Murdoch’s interview has, unsurprisingly, caused controversy, with civil rights groups like Colorofchange.org now demanding that Murdoch – whose position on whether or not Barack Obama is racist has changed a number of times this week – settles once and for all whether he agrees with Beck.

Murdoch’s words are indeed troubling. But it’s not even necessarily troubling that he believes that Obama is a racist. He is, after all, entitled to his opinion. In any case, Murdoch’s disdain for Obama is no secret: earlier this year he also described president’s policies as “dangerous”. What is most problematic here, however, is that he is the owner of influential news outlets, which are supposed to provide their viewers with facts, information and the truth about what’s happening in the world. This is an issue of journalistic standards and the future of the media.

When the White House denounced Fox News for acting as a “wing of the Republican Party” many conservatives saw this as the president using his power to silence his critics. However, it cannot be coincidental that News Corps’ news outlets – such as Fox News or the New York Post – seem to appear at the centre of racist or sexist controversies, that their pundits engage in race-baiting, or that the man who runs the company has now come out in public support for the views of the organisation’s most alarming pundits.

This isn’t just about media output but the very culture of at the heart of Murdoch’s News Corp. Currently, Sandra Guzman, a Latina who worked as a senior editor for the New York Post, is suing News Corp and the Post. She alleges that she was fired after she objected to a controversial cartoon published in the Post earlier this year, which made a thinly-vielled reference to President Obama as a crazed chimpanzee. She claims that the Post is a “hostile work environment where female employees and employees of colour have been subjected to pervasive and systemic discrimination and/or unlawful harassment based on their gender, race, colour and/or national origin.” While conspiracy theorists have their own conclusions about what Murdoch is aiming to do with his media empire, anyone would be forgiven for thinking that Murdoch appears to be consciously fostering an organisation which has ugly practices and the propagation of a certain kind of ideology at its root.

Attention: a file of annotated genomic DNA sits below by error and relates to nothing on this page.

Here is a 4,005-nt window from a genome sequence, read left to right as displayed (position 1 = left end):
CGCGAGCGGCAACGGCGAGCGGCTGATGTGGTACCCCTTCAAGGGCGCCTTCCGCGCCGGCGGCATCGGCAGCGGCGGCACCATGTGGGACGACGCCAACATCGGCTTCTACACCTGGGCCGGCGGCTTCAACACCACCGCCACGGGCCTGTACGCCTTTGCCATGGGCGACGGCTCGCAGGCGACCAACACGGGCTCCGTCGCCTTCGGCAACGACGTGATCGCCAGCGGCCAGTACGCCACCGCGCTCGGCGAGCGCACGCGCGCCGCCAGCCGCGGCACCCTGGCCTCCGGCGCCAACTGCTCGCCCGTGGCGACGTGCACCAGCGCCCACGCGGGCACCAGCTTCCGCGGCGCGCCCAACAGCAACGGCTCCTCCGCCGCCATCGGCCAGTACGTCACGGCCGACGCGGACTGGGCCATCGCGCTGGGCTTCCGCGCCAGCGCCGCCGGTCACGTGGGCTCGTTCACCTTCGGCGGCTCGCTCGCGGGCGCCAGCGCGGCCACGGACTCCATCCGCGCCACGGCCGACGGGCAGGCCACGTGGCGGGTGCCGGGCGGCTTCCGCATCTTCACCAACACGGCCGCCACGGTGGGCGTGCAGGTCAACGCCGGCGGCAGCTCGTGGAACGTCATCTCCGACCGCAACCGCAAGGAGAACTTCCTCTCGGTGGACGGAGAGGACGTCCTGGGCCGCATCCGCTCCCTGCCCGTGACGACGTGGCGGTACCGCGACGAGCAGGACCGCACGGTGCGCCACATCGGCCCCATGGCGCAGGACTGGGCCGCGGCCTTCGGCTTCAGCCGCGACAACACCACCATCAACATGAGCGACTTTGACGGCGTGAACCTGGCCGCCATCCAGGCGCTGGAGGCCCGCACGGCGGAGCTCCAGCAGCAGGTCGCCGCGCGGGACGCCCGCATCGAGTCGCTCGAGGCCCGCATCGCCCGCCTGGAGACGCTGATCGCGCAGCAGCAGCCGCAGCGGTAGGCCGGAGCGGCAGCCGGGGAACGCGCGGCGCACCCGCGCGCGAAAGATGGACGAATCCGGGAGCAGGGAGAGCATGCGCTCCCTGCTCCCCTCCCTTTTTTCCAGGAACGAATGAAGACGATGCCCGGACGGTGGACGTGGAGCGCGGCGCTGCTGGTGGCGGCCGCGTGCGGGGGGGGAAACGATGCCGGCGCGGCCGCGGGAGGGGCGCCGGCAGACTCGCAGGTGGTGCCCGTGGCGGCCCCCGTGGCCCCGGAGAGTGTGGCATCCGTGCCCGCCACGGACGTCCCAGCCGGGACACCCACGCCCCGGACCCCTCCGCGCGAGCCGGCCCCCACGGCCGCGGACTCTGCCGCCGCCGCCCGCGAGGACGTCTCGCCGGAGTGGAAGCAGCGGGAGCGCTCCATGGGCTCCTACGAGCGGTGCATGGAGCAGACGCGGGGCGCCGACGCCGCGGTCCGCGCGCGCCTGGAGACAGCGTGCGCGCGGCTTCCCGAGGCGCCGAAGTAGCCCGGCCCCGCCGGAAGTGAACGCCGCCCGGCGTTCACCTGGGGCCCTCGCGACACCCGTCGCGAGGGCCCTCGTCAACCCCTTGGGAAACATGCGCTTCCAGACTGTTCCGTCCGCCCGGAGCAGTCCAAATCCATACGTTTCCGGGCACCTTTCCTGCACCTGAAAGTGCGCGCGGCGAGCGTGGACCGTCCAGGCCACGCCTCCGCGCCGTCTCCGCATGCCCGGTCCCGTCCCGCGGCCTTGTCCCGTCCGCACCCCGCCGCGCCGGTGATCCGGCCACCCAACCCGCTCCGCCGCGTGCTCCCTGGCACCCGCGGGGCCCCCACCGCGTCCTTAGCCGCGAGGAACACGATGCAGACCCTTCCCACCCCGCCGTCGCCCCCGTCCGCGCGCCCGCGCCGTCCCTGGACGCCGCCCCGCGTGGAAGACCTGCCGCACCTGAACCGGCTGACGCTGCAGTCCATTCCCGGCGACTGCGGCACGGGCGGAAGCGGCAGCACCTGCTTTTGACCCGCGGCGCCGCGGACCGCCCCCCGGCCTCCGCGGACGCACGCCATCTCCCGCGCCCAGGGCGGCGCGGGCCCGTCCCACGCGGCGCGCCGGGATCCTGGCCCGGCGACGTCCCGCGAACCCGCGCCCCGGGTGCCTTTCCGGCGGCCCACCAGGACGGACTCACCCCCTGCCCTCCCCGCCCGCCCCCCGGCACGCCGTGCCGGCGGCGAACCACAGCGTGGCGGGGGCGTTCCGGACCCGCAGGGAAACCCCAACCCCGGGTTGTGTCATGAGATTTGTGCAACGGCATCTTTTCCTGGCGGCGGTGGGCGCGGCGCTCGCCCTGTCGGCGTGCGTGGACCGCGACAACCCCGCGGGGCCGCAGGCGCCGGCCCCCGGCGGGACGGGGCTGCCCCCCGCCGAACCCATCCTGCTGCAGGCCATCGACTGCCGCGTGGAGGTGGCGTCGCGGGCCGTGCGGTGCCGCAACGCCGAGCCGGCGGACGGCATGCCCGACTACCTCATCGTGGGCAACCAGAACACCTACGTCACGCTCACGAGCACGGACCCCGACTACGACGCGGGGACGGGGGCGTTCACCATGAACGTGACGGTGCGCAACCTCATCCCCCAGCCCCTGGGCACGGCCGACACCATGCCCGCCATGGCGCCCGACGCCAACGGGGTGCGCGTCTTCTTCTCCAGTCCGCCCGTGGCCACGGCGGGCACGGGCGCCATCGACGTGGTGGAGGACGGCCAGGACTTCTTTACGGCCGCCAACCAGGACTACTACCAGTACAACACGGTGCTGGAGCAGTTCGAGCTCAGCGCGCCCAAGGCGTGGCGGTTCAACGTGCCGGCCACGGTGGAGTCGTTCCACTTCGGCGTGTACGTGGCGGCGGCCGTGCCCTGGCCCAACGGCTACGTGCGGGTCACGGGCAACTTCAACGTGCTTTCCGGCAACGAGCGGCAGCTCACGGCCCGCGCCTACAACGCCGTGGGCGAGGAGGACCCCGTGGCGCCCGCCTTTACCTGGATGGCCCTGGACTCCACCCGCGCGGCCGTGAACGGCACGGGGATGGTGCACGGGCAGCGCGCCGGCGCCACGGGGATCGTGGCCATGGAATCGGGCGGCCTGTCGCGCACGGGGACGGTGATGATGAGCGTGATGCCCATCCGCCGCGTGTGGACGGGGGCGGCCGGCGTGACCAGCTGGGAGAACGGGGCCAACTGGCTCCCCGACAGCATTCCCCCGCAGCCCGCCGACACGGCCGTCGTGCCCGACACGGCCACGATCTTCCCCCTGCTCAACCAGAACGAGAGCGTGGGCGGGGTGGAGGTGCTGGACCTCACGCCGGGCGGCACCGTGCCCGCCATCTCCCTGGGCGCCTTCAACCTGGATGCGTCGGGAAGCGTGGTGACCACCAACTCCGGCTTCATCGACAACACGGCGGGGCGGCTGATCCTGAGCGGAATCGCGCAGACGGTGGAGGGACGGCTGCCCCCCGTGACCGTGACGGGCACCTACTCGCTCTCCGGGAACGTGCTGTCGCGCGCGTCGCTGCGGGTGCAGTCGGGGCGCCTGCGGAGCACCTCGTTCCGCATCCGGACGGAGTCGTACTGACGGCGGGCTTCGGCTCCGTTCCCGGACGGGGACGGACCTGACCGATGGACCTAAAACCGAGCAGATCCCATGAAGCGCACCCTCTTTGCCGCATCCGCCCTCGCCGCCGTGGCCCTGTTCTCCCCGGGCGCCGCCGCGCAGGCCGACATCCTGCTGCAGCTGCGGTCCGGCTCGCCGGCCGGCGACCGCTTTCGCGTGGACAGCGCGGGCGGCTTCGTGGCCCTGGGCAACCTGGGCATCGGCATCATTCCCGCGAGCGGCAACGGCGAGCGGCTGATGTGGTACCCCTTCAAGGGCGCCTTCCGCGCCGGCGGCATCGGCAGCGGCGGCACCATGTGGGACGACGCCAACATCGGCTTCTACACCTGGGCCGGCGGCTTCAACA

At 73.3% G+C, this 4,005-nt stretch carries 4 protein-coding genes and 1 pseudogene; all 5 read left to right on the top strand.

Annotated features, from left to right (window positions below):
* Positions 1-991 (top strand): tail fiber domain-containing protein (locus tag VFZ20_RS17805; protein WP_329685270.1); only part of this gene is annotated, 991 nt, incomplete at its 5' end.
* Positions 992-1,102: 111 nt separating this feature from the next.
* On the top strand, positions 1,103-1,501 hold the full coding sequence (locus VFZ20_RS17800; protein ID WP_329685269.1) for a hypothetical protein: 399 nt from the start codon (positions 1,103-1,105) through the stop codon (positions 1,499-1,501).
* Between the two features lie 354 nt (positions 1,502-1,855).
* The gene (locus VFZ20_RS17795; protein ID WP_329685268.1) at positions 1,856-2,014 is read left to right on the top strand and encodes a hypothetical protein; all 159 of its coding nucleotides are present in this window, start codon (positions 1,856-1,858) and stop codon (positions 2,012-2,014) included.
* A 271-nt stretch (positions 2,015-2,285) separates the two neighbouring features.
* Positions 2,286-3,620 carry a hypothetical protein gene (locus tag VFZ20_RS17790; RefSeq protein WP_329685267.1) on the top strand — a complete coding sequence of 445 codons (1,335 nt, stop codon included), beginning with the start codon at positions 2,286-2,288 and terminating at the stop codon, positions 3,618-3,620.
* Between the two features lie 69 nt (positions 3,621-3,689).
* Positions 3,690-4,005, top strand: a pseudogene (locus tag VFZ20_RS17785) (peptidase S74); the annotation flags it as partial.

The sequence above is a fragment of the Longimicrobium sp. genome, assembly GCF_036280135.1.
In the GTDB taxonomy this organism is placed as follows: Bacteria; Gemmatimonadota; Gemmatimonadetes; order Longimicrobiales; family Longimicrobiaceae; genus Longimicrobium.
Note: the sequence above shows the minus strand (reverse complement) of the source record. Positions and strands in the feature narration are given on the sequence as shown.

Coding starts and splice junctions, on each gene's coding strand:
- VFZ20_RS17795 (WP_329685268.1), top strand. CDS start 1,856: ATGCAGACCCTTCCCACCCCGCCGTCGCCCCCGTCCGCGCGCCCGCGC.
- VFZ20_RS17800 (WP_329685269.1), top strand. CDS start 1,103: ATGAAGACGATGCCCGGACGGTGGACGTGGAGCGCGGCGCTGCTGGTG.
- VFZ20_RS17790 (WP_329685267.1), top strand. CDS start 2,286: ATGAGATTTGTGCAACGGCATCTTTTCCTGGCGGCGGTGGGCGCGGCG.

It is also clear that Murdoch has little regard for the truth. Not only did he misrepresent the president’s remarks in his TV interview – saying that Obama “did make a very racist comment about blacks and whites and so on” but was unable to explain exactly what it was – but at several points he also made inaccurate statements. One of these was his denial that Glenn Beck or anyone else had compared the president to Stalin when there are a multitude of video clips available in which Fox pundits do just that. This is more than just one elderly man’s perspective. It is an issue of journalistic integrity that, it is becoming clear, News Corp’s oputlets appear to sorely lack.

Deliberate distortion of the facts, bias and partisanship in the media are serious issues, especially considering how powerful the media can be in shaping our perceptions and ideas. While some silppage is to be expected, a line must be drawn somewhere. Fox News, in particular, cannot continue to pretend that it is a neutral entity when the very man who owns it is far from neutral in his views.

Just last night, Lou Dobbs stepped down from his position as a CNN presenter, an event long encouraged by protests from civil rights groupsupset that he was using his platform to voice his anti-immigrant statements as though they were truth. The public demands better of its journalists and news organisations. Murdoch owes that much to the public. If he continues along the same path, his staff can expect more reaction of the Lou Dobbs variety.